Climate scientists have discovered an early warning that the North Atlantic Gulf Stream – which protects Ireland’s mild climate – may already be irreversibly disrupted.
p Until now, the oceans have protected us from the worst effects of climate change because they absorb 25 percent of all carbon dioxide greenhouse gas emissions and 90 percent of the excess heat attributed to those emissions.
“We know that oceans and climate can change abruptly, and we call the times when this happens ‘tipping points,'” said Professor Gerard McCarthy, who was involved in the research.
“There is concern that a tipping point is approaching in the North Atlantic and Ireland that would likely result in drier summers and wetter, more stormy winters,” Prof McCarthy said.
That’s bad enough, but another, less likely, but still possible, outcome is that there could be a breakdown in the normal ocean currents that circulate in the North Atlantic, particularly the Gulf Stream.
If that happens, it could lead to huge temperature drops or even trigger a new ice age.
An international team of climate scientists based in the Netherlands, France, Spain and Ireland came together to analyze the available scientific data on climate variability in the North Sea over the past 1,000 years.
“We used artificial intelligence and machine learning computer models to examine past data from a range of sources,” said Prof McCarthy of the Irish Climate Research and Analysis Unit (ICARUS) at Maynooth University.
“We found a signal in the data that looks like a warning sign that a period of abrupt change in the North Atlantic is approaching.”
He added: “In the Atlantic, sea surface temperatures are either slightly warmer or slightly colder than usual. If you go back to the sixties and seventies, the Atlantic was a little colder than usual.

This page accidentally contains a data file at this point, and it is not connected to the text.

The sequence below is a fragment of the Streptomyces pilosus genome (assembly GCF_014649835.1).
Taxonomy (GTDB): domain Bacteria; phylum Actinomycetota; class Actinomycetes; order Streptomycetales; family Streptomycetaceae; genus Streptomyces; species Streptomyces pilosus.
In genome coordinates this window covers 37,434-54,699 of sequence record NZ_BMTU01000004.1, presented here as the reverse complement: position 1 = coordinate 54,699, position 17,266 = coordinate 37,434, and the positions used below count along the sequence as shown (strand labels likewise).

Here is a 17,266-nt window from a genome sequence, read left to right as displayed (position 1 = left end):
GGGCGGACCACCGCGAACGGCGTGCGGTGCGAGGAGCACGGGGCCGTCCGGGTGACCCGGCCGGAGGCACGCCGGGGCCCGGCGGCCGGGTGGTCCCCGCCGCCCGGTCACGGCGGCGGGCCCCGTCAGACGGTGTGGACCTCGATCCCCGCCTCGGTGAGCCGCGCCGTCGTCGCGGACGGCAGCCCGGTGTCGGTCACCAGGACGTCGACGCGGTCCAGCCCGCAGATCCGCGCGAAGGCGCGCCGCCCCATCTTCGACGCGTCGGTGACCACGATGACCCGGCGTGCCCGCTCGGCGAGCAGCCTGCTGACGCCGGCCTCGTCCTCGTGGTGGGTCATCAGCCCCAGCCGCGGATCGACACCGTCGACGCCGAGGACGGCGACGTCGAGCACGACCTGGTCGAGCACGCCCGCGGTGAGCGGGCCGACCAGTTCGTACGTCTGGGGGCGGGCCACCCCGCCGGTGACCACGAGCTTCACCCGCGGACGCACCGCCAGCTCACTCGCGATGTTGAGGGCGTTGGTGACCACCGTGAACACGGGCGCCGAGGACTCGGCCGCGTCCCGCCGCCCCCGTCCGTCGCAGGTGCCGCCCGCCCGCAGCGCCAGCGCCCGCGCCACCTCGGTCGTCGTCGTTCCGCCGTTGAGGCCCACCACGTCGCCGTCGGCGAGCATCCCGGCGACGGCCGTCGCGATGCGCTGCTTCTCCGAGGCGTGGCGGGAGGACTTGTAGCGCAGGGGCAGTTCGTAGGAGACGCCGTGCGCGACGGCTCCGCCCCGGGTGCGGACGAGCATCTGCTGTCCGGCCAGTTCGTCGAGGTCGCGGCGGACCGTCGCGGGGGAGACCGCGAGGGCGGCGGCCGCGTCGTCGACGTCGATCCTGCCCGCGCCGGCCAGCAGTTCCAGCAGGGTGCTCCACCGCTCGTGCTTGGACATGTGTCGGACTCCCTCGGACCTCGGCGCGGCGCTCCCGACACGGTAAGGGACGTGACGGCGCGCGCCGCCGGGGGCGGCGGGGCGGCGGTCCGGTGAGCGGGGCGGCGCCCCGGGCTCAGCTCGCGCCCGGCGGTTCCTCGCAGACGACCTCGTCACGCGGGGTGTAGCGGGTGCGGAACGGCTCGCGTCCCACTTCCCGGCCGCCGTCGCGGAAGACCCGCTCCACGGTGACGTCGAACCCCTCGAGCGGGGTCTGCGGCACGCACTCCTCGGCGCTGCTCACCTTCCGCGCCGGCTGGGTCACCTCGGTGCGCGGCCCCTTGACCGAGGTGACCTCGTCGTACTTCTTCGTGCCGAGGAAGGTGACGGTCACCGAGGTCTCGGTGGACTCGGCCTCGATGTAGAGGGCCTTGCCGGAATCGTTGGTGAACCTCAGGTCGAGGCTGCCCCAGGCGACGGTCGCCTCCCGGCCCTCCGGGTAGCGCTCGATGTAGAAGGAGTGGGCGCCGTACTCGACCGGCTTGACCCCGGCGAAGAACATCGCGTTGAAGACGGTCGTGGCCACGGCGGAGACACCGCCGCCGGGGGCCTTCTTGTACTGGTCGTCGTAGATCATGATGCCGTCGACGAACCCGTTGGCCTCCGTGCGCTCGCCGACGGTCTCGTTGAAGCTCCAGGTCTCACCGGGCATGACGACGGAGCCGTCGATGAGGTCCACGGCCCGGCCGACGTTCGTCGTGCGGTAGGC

“There’s a natural variability in the data between times when the Gulf Stream is strong and times when it’s not as strong,” Prof McCarthy said.
“We found that tipping points occurred when the gaps between wobbles began to lengthen, and that’s what we’re seeing in the data now.”
He said the study adds to growing evidence that changes may already be underway in the Gulf Stream system, on which Ireland’s climate depends.
“It emphasizes the importance of gaining a better understanding of this critical element of the climate system so that we can prepare for the future.”
Professor Simon Michel from the Institute for Marine and Atmospheric Research in Utrecht led the research, which was published in nature communication.
But even if the climatic turning point in the Atlantic has now been reached, according to Prof. Michel, we should not give up on reducing our emissions.
“Because we have caused or are about to cause irreversible changes in the climate system, measures to adapt to climate change are now as important and necessary as measures to mitigate climate change,” said Prof. Michel.
https://www.independent.ie/news/environment/changes-in-gulf-stream-at-tipping-point-that-could-alter-irelands-weather-dramatically-41963768.html Gulf Stream changes at ‘tipping point’ that could dramatically change Ireland’s weather